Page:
Wahoos overwhelmed by No. 1 Gonzaga, in Texas beatdown

By Jerry Ratcliffe

corey kispert gonzaga

Corey Kispert drives the lane on Virginia’s Sam Hauser. Photo courtesy UVA Athletics.

Tony Bennett knew his team was in over its head early on in Saturday’s 98-75 loss to No. 1 Gonzaga. During an intense halftime, when 16th-ranked Virginia trailed 44-31 –  helped by its own 7-0 run to reach the half – the Cavaliers coach implored his team to fight.

It was too late.

Little was clicking for the Cavaliers. They were overwhelmed by Gonzaga’s quickness and savvy. UVA’s defense, which hasn’t resembled any previous Bennett teams, had no answers for the unbeaten Zags’ offensive prowess. Virginia was turning it over at an alarming rate. Nothing, really, was working.

All of that led to a 23-point loss that could have been a lot worse in Bulldogs coach Mark Few hadn’t disarmed late in the game, pulling Corey Kispert (32 points) and Drew Timme (29), both exiting with career highs. Bennett tried everything to stop Kispert, but it was ineffective as he finished 11 of 15 shooting and tied Gonzaga’s record with nine 3-pointers.

“There’s an old saying that you’re never more open than when you first catch the ball,” Kispert said. “So a lot of my shots didn’t really touch my hands for very long.”

Kispert never cooled off, nor did Gonzaga, which shot 68 percent from the field the second half.

Bennett was just trying to rally his guys at the break in hopes of making it a game in the second half.

“[Halftime] was about fighting. It was about soundness and toughness,” Bennett said after watching his team fall to 4-2 in this pandemic-plagued season. “I thought for some guys it was a bit overwhelming, for some it was new experiences, and some it was, ‘we just got to fight.’”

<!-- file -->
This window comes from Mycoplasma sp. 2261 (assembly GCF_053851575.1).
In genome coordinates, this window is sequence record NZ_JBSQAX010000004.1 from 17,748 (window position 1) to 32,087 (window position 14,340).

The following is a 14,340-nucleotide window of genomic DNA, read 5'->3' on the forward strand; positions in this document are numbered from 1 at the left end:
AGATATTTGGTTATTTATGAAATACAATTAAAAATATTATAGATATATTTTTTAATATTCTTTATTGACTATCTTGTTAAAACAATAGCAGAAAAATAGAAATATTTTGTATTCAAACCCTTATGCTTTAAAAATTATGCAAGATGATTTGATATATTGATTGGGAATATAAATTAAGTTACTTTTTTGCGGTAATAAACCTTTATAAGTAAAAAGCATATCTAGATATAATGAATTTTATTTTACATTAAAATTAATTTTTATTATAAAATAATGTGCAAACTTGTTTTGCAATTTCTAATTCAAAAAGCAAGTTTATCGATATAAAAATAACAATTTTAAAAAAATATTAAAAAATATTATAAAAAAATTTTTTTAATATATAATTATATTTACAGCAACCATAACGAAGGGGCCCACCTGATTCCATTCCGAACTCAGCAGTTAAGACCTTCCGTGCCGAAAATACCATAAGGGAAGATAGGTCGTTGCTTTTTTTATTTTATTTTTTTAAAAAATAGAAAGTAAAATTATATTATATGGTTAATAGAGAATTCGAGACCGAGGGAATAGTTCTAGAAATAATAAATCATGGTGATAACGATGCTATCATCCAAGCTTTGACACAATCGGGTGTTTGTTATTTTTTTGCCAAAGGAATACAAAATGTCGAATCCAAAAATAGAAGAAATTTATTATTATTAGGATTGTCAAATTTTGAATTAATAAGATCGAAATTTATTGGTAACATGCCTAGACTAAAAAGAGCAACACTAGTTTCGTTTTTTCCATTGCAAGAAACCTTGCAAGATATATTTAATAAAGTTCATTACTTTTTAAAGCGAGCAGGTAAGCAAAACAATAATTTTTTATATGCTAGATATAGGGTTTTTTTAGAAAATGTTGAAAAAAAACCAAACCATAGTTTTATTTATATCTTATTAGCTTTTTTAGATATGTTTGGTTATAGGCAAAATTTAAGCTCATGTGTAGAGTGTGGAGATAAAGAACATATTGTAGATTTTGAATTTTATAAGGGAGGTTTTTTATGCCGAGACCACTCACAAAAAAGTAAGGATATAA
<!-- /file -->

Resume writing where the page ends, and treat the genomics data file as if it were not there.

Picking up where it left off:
His passionate plea was a waste of breath. The second half was even worse when the Zags put up 55, in a loss reminiscent of Bennett’s second year at Virginia, when his team was obliterated by a high-scoring Washington team, 106-63, in November of 2010.

Perhaps there was a lingering thought in Few’s memory about a 108-87 pasting his Bulldogs received at UVA back in ‘06.

Whatever the case, this was a mismatch in every conceivable manner.

Gonzaga, the nation’s second-most efficient offense, averaging 94.7 per game (geez, who is one slot better than that?), cut Virginia’s defense – ranked fourth in the country – to ribbons. The Zags shot 60.3 percent from the field, the most ever against a Cavaliers defense under Bennett’s direction.

Certainly, UVA’s 15 turnovers, converted into 27 Gonzaga points, didn’t help (margin of victory was 23), particularly early when the Cavaliers lost the handle on three consecutive game-opening possessions and quickly fell behind 7-0, then 13-3 before things spiraled completely out of control during a 13-0 Zags run that mushroomed their lead to 36-16.

“You won’t have a chance against a team, really any good teams,” Bennett said in reference to staggering out of the blocks. “They’re the best we’ve played by far and appear to be well deserving of that ranking. But if you don’t take care of the ball, it’s hard enough to stop them when your defense is back and set. When you give them points off turnovers (19 points in the first half off UVA miscues), that puts you in a big hole.”

A hole so deep that the Cavaliers would have required heavy equipment to dig their way out.

While Gonzaga hasn’t been known for its defense, it certainly handcuffed Virginia. The Cavaliers shot 48 percent for the game (26-54) and 40 percent from the arc (10-25), but seemed to struggle to run its offense against a set Bulldogs defense.

Point guard Kihei Clark led UVA with a season-high 19 points (7-14 FG), followed by Trey Murphy III with 15 (4-6 from the arc) and Sam Hauser with 10. Clark also committed nearly half of the Cavaliers turnovers with six.

“Six turnovers, you’re not going to win if you’re a point guard and your leader has that,” Clark said. “I don’t think I played that well. I had 19 points, but the six turnovers is not good. I think that cancels out my offensive game.”

Clark said he was just trying to find himself and his role on this team, this year.